A mystery story that also weaves in Appalachian folktales and humor. Hard to get into at first, but develops into a good read.
I expected more from this book that I got from reading it. I think a lot of this book is setting up the series and characters. I didn't really care about the characters very much. Nothing in it jumped out at me. I liked the setting, makes you want to take a road trip to Georgia.
The Devil's Hearth has many well drawn characters and absolutely beautiful descriptions of the scenery. He makes you want to get to know these people better. The mystery kept me interested. The story was well crafted and intriguing. I'll definitely read more in this series.
Dr. Fever Devilin, a folklore specialist, has left his university position to go back home: the Appalachian mountains of Georgia. He doesn't even make it in the door before finding a corpse on the front porch of his cabin - a corpse that looks disturbingly like him. His old friends seem to know a lot more about what's going on than he does which very much disturbs Devilin, who is now feeling like an outsider. But with the help of a sheriff's deputy (one of the old friends) and a university colleague, he uncovers plenty of old secrets including some shockers about himself.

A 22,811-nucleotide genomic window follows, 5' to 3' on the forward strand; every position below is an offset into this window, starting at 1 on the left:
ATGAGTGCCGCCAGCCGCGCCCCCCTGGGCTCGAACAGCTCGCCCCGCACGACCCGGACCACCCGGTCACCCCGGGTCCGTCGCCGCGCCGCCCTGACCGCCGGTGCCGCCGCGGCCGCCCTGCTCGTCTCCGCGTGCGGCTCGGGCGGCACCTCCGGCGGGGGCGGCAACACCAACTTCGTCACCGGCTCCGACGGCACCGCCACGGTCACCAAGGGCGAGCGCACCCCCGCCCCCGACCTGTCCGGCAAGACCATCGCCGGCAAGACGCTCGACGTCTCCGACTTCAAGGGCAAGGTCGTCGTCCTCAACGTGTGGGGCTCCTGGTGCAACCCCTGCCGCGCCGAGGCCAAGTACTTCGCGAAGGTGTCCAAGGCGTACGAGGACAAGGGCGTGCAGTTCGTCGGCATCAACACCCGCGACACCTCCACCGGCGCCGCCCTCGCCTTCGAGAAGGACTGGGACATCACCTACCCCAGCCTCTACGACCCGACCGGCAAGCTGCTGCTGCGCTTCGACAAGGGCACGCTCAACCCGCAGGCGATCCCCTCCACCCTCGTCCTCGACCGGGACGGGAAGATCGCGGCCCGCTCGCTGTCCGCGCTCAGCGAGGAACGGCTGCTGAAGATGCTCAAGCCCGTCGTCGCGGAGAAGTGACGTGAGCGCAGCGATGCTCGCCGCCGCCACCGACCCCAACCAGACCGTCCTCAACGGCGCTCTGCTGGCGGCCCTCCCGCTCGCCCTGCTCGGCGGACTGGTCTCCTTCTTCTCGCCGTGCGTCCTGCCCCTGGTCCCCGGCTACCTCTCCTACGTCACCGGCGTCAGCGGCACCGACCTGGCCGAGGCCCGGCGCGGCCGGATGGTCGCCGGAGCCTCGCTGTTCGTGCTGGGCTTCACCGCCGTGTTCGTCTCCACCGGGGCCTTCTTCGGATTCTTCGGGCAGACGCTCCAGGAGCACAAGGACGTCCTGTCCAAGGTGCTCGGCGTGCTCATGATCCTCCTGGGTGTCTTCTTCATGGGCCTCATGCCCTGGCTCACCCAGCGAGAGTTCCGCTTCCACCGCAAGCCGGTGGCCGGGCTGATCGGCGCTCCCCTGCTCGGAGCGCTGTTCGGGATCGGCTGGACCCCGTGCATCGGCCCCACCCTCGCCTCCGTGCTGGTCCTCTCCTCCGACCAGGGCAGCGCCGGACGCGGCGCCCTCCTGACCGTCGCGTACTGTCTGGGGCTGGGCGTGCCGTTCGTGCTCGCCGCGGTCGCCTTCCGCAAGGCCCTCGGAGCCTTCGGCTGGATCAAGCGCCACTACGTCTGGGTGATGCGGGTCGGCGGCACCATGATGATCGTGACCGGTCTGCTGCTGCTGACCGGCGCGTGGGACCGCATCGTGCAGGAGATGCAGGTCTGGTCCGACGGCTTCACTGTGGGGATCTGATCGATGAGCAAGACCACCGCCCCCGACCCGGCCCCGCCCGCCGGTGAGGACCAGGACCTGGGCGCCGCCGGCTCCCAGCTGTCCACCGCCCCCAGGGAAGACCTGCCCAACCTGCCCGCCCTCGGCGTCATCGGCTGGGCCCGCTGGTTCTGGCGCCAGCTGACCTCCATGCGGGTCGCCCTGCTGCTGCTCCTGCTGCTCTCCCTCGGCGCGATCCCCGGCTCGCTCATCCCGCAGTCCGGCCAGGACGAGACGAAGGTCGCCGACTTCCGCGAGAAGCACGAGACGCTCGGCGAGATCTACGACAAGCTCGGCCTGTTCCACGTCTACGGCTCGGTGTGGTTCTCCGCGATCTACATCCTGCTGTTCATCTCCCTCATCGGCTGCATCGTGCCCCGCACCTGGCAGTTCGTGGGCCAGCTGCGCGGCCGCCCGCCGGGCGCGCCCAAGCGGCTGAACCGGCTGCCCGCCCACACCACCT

The beginning cracked me up. Here's Devilin and his friend Skidmore, the deputy, standing there staring at the corpse when there's a gunshot and one of the windows shatters. Do they yelp and hit the ground? Do they scramble for cover? No, they make a couple comments in loud voices about the shooter, and wander over behind the squad car. Because, as Devilin explains, the folks around there are good enough shots that if anyone wanted to kill them, they'd be dead already, so no point in getting upset.
Plenty of interesting characters in this story, even if a few of them seem like Deliverance stereotypes. I especially liked the woodworker and Skidmore. Very good sense of place in this novel, you get a good feel for the mountains and the community. I had a harder time getting into Devilin's head but I suspect that is deliberate on the part of the author, he is supposed to be somewhat of a closed book. Looks like there are a few more in this series, but this one stands alone quite nicely.